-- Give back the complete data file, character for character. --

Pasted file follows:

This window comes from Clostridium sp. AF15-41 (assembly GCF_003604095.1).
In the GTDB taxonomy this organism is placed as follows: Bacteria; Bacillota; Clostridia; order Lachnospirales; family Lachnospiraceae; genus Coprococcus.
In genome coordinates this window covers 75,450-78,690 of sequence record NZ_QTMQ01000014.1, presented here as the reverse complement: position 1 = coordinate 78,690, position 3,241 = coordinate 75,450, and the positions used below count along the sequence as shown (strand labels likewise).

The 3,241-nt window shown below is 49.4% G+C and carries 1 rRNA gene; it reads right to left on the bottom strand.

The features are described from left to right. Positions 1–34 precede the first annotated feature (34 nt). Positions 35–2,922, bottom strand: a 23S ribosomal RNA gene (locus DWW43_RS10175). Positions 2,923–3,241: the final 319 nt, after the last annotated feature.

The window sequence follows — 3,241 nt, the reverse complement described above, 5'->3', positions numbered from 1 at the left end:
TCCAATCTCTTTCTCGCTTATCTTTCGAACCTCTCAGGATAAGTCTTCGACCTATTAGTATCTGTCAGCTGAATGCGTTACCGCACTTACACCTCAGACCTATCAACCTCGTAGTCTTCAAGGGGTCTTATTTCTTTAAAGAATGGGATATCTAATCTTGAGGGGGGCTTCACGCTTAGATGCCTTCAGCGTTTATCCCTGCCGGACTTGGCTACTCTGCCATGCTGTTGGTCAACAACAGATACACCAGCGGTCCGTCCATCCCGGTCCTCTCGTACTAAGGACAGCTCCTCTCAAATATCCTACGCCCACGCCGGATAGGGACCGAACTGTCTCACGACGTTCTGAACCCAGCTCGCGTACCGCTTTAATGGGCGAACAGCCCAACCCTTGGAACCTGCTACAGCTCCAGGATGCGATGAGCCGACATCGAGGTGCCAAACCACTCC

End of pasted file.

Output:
This window comes from Clostridium sp. AF15-41 (assembly GCF_003604095.1).
In the GTDB taxonomy this organism is placed as follows: Bacteria; Bacillota; Clostridia; order Lachnospirales; family Lachnospiraceae; genus Coprococcus.
In genome coordinates this window covers 75,450-78,690 of sequence record NZ_QTMQ01000014.1, presented here as the reverse complement: position 1 = coordinate 78,690, position 3,241 = coordinate 75,450, and the positions used below count along the sequence as shown (strand labels likewise).

The 3,241-nt window shown below is 49.4% G+C and carries 1 rRNA gene; it reads right to left on the bottom strand.

The features are described from left to right. Positions 1–34 precede the first annotated feature (34 nt). Positions 35–2,922, bottom strand: a 23S ribosomal RNA gene (locus DWW43_RS10175). Positions 2,923–3,241: the final 319 nt, after the last annotated feature.

The window sequence follows — 3,241 nt, the reverse complement described above, 5'->3', positions numbered from 1 at the left end:
TCCAATCTCTTTCTCGCTTATCTTTCGAACCTCTCAGGATAAGTCTTCGACCTATTAGTATCTGTCAGCTGAATGCGTTACCGCACTTACACCTCAGACCTATCAACCTCGTAGTCTTCAAGGGGTCTTATTTCTTTAAAGAATGGGATATCTAATCTTGAGGGGGGCTTCACGCTTAGATGCCTTCAGCGTTTATCCCTGCCGGACTTGGCTACTCTGCCATGCTGTTGGTCAACAACAGATACACCAGCGGTCCGTCCATCCCGGTCCTCTCGTACTAAGGACAGCTCCTCTCAAATATCCTACGCCCACGCCGGATAGGGACCGAACTGTCTCACGACGTTCTGAACCCAGCTCGCGTACCGCTTTAATGGGCGAACAGCCCAACCCTTGGAACCTGCTACAGCTCCAGGATGCGATGAGCCGACATCGAGGTGCCAAACCACTCC